KATHMANDU, APR 19 – The consultant of Tanahu Hydropower Project has decided to respond a call from the Nepal Electricity Authority (NEA) to clarify its position on signing the contract for the development of the 140-MW project within 15 days.
The NEA and the consultant—joint-venture of Germany’s Lahmeyer International and Canada’s Manitoba Hydro—were at loggerheads over an income tax wawiver. The consultant has been demanding a tax break, but the NEA has turned it down.
According to the Asian Development Bank (ADB), the consultant is set to hold negotiations with the NEA on April 20. However, uncertainty still looms over the positive outcomes.
Last week, the state-owned power utility had issued a 15-day ultimatum to the project consultant, making it clear that offering an income tax waiver was beyond their jurisdistion.
While the two sides have already agreed on most of the matters, the tax break has been the only roadblock in the negotiation progress.
The NEA said the country’s tax policy does not allow it offer tax break to anyone. The Finance Ministry also rejected the demand. As the consultant remained firm on its demand, the government resorted to a strong position and issued the ultimatum, asking the consultant to clear its position on continuing the project, the NEA said. “Both the parties should review the initial request for proposal (RFP). Negotiations should be held on the tax provision based on the RFP,” said ADB Country Director Kenichi Yokoyama. “Since the consultant is ready for negotiation, we are hopeful that the present deadlock will be resolved soon.”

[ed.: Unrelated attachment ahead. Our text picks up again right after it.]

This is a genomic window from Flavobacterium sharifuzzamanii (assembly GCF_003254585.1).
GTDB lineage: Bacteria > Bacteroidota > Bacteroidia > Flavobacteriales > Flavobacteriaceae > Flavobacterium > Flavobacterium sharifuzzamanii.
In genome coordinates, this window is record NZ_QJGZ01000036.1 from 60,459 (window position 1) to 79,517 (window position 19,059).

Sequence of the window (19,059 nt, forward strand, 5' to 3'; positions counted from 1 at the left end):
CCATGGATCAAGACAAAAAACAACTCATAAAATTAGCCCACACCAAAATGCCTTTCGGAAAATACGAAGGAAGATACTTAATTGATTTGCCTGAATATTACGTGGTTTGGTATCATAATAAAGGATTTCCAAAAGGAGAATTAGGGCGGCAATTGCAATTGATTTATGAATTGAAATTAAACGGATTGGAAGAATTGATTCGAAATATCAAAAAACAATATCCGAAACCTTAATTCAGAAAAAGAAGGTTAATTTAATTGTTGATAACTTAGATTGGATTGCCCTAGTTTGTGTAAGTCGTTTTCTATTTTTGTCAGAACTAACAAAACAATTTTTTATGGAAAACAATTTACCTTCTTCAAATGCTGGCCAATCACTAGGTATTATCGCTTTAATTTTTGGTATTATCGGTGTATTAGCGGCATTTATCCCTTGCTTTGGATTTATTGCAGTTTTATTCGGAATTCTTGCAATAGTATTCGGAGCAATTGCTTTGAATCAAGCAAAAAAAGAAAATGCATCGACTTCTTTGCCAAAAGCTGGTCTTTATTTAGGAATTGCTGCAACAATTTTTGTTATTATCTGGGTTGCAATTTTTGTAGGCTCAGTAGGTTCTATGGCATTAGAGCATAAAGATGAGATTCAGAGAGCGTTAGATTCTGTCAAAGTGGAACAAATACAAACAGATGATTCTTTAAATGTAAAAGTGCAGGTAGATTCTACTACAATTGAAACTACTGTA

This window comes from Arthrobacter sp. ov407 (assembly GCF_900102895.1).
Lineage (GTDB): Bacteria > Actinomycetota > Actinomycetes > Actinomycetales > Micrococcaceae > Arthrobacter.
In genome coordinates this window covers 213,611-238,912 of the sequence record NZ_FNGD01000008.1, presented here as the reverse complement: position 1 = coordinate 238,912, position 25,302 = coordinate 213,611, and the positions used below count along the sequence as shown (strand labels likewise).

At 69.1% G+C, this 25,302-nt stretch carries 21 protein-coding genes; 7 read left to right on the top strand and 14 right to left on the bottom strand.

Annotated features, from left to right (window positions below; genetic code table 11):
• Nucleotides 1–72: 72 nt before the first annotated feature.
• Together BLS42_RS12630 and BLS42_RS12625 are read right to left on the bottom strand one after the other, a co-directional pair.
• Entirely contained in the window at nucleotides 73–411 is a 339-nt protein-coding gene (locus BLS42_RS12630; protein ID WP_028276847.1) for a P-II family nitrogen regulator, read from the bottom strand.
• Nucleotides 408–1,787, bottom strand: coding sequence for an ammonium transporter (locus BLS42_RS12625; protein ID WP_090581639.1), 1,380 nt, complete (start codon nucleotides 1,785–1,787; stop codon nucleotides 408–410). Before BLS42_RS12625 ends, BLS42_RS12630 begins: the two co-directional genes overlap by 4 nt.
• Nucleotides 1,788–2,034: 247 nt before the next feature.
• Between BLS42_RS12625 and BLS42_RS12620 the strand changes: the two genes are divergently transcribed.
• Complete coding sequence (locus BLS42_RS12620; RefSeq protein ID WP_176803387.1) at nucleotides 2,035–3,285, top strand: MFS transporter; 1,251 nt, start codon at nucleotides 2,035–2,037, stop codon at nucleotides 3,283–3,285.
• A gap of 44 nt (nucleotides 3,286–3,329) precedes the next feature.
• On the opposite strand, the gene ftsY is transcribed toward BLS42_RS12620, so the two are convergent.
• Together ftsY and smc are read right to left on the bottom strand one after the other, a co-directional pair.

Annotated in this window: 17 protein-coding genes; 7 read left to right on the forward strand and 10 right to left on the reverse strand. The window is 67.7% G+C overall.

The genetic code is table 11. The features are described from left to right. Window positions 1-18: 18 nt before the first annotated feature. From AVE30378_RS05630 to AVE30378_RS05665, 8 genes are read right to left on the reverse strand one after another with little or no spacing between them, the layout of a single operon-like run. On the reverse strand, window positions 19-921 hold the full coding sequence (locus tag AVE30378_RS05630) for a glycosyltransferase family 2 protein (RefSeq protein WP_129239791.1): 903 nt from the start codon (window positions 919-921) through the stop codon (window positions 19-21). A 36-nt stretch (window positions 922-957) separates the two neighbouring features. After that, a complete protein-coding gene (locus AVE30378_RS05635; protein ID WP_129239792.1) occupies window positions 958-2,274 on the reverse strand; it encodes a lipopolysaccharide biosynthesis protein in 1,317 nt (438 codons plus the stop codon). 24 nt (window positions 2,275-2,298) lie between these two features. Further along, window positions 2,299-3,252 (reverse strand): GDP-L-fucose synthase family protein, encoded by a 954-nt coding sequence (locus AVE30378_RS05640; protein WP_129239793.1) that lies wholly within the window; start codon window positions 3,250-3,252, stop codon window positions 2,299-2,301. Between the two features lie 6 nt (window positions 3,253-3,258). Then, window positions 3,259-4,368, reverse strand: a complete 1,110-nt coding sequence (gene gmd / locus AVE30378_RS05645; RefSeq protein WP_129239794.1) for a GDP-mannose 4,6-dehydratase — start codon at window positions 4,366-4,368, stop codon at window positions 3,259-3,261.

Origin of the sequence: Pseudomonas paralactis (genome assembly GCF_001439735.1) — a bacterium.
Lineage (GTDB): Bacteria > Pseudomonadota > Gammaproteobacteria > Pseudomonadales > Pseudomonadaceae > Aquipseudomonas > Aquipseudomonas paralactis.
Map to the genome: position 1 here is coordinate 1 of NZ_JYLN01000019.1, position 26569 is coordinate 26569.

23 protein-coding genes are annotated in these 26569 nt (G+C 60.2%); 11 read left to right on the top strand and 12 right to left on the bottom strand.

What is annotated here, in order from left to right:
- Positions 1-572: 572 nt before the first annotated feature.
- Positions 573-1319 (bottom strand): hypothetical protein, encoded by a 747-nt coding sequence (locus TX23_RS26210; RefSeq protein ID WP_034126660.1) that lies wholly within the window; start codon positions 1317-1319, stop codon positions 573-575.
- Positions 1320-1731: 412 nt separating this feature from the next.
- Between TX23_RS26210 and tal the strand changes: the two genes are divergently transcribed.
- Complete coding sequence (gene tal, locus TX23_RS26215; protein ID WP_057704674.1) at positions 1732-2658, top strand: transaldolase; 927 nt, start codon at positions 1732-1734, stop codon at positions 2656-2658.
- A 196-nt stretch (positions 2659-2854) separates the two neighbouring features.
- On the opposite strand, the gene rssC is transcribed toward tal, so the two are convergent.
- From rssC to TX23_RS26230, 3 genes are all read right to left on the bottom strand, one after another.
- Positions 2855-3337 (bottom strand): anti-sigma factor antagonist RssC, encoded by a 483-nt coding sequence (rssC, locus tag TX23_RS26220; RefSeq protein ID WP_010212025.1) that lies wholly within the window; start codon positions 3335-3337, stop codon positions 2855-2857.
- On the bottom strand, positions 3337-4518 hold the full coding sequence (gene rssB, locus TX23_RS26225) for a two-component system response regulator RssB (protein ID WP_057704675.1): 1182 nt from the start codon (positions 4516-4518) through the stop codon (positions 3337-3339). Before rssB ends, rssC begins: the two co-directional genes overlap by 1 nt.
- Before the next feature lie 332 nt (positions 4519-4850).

Yokoyama said that it is the responsibility of the consultant to ask the government on how it plans to handle the financing and what kinds of taxes need to be levied. “On our side, we feel that this issue is related with the consultant and the government. And we welcome their move to resolve the issue,” he said.
NEA Managing Director Mukesh Kafle said on Thursday that they had not heard anything from the consultant about further rounds of negotiations. “We are serious about the ultimatum given to the consultant,” Kafle said, warning that the NEA would go for a legal remedy if the negotiation fails to come up with positive results.
“Apart from the tax issue, there is no other complication for us to sign the contract with the consultant.”
Even though the financial closure of the project has already been completed, its progress has remained dismal. The row over consultant hiring had earlier caused construction delay. The project will work on the technical specifications and come up with a concrete work plan once the consultant is mobilised. According to Yokoyama, there are chances that the project could be completed within five years. “As a lot of time has been consumed, we can reduce the construction period from six to five years,” he said. In January, the Cabinet had ended the deadlock over the selection of project consultant. The ministry had scrapped the consultant appointment process after the ADB selected the German-Canadian joint venture company as consultant, resulting in a tussle between the project’s main donor and the Energy Ministry.
Source : eKantipur